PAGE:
In many places, forecasters warned, the storm surge could be as destructive as the hurricane itself, flooding low-lying areas before the storm even arrives with its winds and pelting rain.
"Storm surge will raise water levels by as much as 4 to 8 feet above ground level within the hurricane warning area from the North Carolina/Virginia border northward to Cape Cod, including southern portions of the Chesapeake Bay and its tributaries," said Daniel Brown, the warning coordination meteorologist for NOAA's National Hurricane Center, in a forecast this evening.
"Near the coast, the surge will be accompanied by large, destructive, and life-threatening waves," Brown said.
Near Kill Devil Hills, N.C., on the Outer Banks of North Carolina, water in Pamlico Sound was reported as much as 13 feet above normal, though precise numbers were hard to verify.
"The Manteo Causeway was 5 feet under water by the time it was too dark to observe," said Scott Summers of local radio station WCXL. "Water is chest high at the docks in Manteo."
A storm surge is, in its simplest terms, a bulge of water that a hurricane pushes out in all directions as it passes over the ocean. It can add several feet to the height of floodwaters created by the storm; in extreme cases, such as Hurricane Katrina in 2005, it can be more than 20 feet.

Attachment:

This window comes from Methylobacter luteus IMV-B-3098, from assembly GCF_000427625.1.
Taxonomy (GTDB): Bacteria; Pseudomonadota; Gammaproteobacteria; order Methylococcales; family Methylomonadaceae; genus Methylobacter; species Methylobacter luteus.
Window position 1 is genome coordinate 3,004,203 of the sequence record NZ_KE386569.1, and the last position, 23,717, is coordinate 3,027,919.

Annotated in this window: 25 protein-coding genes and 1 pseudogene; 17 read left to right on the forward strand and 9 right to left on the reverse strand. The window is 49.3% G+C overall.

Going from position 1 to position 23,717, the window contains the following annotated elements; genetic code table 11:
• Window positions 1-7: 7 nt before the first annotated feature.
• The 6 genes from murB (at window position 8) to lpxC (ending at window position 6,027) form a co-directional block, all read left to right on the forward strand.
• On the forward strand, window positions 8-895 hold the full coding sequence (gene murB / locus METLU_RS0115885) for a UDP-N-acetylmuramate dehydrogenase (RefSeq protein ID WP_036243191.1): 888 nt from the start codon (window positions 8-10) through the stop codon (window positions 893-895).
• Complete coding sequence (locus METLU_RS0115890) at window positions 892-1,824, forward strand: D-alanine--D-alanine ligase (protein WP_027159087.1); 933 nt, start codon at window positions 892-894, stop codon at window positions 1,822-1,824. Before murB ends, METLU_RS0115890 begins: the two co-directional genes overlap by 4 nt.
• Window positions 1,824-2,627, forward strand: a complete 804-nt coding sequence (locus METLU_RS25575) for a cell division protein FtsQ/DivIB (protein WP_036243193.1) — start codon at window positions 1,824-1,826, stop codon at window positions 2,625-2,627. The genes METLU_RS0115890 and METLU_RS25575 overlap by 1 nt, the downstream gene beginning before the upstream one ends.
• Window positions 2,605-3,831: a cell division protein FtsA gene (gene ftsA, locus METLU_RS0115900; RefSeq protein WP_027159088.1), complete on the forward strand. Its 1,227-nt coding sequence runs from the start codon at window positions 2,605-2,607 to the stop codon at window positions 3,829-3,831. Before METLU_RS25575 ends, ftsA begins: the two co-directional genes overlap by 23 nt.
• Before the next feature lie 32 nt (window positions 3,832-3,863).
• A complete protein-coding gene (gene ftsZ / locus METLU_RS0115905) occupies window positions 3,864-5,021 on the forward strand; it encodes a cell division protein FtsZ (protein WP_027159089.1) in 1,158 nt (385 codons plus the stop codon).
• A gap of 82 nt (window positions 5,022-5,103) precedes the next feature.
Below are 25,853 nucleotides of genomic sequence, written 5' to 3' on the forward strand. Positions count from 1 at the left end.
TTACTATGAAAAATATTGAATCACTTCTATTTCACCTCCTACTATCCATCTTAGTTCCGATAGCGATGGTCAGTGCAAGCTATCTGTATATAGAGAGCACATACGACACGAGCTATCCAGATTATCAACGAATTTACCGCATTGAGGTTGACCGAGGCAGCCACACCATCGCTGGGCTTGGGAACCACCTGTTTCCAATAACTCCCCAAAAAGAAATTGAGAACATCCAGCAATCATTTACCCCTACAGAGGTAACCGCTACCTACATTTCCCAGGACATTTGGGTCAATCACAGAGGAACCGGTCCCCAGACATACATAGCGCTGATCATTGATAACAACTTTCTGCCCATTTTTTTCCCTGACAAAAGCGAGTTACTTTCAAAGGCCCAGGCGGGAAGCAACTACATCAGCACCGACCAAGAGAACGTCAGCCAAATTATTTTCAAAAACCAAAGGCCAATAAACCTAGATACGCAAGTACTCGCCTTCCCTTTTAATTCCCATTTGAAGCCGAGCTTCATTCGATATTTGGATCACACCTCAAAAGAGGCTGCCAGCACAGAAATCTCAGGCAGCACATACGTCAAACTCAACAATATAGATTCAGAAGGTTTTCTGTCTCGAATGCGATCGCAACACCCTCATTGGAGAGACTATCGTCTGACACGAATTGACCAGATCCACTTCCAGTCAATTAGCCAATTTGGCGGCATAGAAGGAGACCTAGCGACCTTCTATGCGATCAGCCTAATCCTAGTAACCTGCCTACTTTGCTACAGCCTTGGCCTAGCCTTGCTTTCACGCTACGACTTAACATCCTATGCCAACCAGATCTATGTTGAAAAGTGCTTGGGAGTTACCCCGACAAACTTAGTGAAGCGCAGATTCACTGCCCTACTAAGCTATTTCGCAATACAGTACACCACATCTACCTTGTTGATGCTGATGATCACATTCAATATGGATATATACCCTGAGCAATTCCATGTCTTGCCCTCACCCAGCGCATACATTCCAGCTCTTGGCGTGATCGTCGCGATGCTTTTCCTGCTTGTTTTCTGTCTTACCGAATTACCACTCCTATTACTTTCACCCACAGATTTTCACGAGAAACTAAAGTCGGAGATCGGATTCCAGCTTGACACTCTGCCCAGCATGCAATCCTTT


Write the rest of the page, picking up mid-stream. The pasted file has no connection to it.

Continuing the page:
But the effect can vary tremendously from one place to another, especially along the nooks and crannies of the coast of the eastern United States. Some places may, in fact, see the eight-foot surges that NOAA warned about today; others may see very little.
Complicating matters is, of all things, the moon, whose gravity has such a powerful effect on high and low tides.
There is a new moon just after 9 p.m. on Sunday -- with the likely result that tides, shifting rhythmically, could be especially high during the daytime Sunday as the moon passes overhead.
"Higher than normal astronomical tides are occurring this weekend," Brown said. "Coastal and river flooding will be highest in areas where the peak surge occurs around the time of high tide."
Historically, NOAA warns, people do not die in hurricanes as they hit; instead, the most deaths happen when people come out after the storm has passed and try to make their way through floodwaters.
New York City, taking actions unprecedented in modern times, ordered 370,000 people to evacuate areas with the lowest elevations, especially along shorelines and near the wetlands along the south shore of Long Island. Smaller cities from Virginia to New England ordered their own evacuations.
Connecticut ordered people off state roads. Mass transit systems -- including New York's subways and buses, and Amtrak service from Boston to Washington -- were shut down until the storm passes.
Shelters were set up for people taking refuge from the floodwaters. New York City said it had space for 70,000 people. But as of Saturday evening, the city's office of emergency management said only 5,500 people had taken it up on the offer.
Part of that was probably a matter of timing. While the storm punished the coasts of North Carolina and Virginia, winds in the New York area were not forecast to pick up until well after midnight. AccuWeather, the private forecasting service, said they would spike in New York at 73 mph around 11 a.m. Sunday, and again at 76 mph around 5 p.m.